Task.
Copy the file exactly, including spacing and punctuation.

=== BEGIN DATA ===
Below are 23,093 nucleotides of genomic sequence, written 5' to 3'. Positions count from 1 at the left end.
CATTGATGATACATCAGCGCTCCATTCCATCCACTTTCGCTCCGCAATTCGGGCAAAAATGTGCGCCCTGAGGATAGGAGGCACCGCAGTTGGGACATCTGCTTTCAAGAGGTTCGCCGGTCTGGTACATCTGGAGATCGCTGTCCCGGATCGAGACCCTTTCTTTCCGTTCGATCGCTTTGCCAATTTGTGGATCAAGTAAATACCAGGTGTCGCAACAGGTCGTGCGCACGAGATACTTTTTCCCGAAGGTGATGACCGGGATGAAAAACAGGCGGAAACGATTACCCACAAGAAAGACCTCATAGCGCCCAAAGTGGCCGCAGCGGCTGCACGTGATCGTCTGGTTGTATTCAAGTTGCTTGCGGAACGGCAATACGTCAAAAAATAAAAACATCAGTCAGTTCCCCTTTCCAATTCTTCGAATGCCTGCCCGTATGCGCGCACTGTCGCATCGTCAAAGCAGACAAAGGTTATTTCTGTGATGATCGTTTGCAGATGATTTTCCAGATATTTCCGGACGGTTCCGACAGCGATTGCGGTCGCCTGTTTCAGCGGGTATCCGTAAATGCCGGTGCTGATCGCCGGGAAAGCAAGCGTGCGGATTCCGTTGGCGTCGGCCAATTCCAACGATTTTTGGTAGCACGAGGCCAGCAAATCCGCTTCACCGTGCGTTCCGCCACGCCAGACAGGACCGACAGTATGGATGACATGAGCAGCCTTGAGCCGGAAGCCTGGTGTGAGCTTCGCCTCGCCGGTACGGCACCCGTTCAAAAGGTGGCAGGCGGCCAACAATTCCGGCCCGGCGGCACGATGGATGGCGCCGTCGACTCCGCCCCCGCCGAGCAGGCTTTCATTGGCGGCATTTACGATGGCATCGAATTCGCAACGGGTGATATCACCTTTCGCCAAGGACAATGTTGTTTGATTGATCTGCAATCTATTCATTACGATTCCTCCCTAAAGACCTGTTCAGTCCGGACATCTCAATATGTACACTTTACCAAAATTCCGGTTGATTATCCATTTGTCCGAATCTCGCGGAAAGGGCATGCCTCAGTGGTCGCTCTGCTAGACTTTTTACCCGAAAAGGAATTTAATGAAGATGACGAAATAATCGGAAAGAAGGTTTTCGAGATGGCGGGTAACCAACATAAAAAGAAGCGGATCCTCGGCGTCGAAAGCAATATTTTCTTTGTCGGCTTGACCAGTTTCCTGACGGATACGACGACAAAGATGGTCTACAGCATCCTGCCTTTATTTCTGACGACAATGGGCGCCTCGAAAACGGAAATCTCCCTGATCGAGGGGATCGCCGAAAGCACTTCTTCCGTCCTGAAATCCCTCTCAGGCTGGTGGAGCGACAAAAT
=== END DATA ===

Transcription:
Below are 23,093 nucleotides of genomic sequence, written 5' to 3'. Positions count from 1 at the left end.
CATTGATGATACATCAGCGCTCCATTCCATCCACTTTCGCTCCGCAATTCGGGCAAAAATGTGCGCCCTGAGGATAGGAGGCACCGCAGTTGGGACATCTGCTTTCAAGAGGTTCGCCGGTCTGGTACATCTGGAGATCGCTGTCCCGGATCGAGACCCTTTCTTTCCGTTCGATCGCTTTGCCAATTTGTGGATCAAGTAAATACCAGGTGTCGCAACAGGTCGTGCGCACGAGATACTTTTTCCCGAAGGTGATGACCGGGATGAAAAACAGGCGGAAACGATTACCCACAAGAAAGACCTCATAGCGCCCAAAGTGGCCGCAGCGGCTGCACGTGATCGTCTGGTTGTATTCAAGTTGCTTGCGGAACGGCAATACGTCAAAAAATAAAAACATCAGTCAGTTCCCCTTTCCAATTCTTCGAATGCCTGCCCGTATGCGCGCACTGTCGCATCGTCAAAGCAGACAAAGGTTATTTCTGTGATGATCGTTTGCAGATGATTTTCCAGATATTTCCGGACGGTTCCGACAGCGATTGCGGTCGCCTGTTTCAGCGGGTATCCGTAAATGCCGGTGCTGATCGCCGGGAAAGCAAGCGTGCGGATTCCGTTGGCGTCGGCCAATTCCAACGATTTTTGGTAGCACGAGGCCAGCAAATCCGCTTCACCGTGCGTTCCGCCACGCCAGACAGGACCGACAGTATGGATGACATGAGCAGCCTTGAGCCGGAAGCCTGGTGTGAGCTTCGCCTCGCCGGTACGGCACCCGTTCAAAAGGTGGCAGGCGGCCAACAATTCCGGCCCGGCGGCACGATGGATGGCGCCGTCGACTCCGCCCCCGCCGAGCAGGCTTTCATTGGCGGCATTTACGATGGCATCGAATTCGCAACGGGTGATATCACCTTTCGCCAAGGACAATGTTGTTTGATTGATCTGCAATCTATTCATTACGATTCCTCCCTAAAGACCTGTTCAGTCCGGACATCTCAATATGTACACTTTACCAAAATTCCGGTTGATTATCCATTTGTCCGAATCTCGCGGAAAGGGCATGCCTCAGTGGTCGCTCTGCTAGACTTTTTACCCGAAAAGGAATTTAATGAAGATGACGAAATAATCGGAAAGAAGGTTTTCGAGATGGCGGGTAACCAACATAAAAAGAAGCGGATCCTCGGCGTCGAAAGCAATATTTTCTTTGTCGGCTTGACCAGTTTCCTGACGGATACGACGACAAAGATGGTCTACAGCATCCTGCCTTTATTTCTGACGACAATGGGCGCCTCGAAAACGGAAATCTCCCTGATCGAGGGGATCGCCGAAAGCACTTCTTCCGTCCTGAAATCCCTCTCAGGCTGGTGGAGCGACAAAAT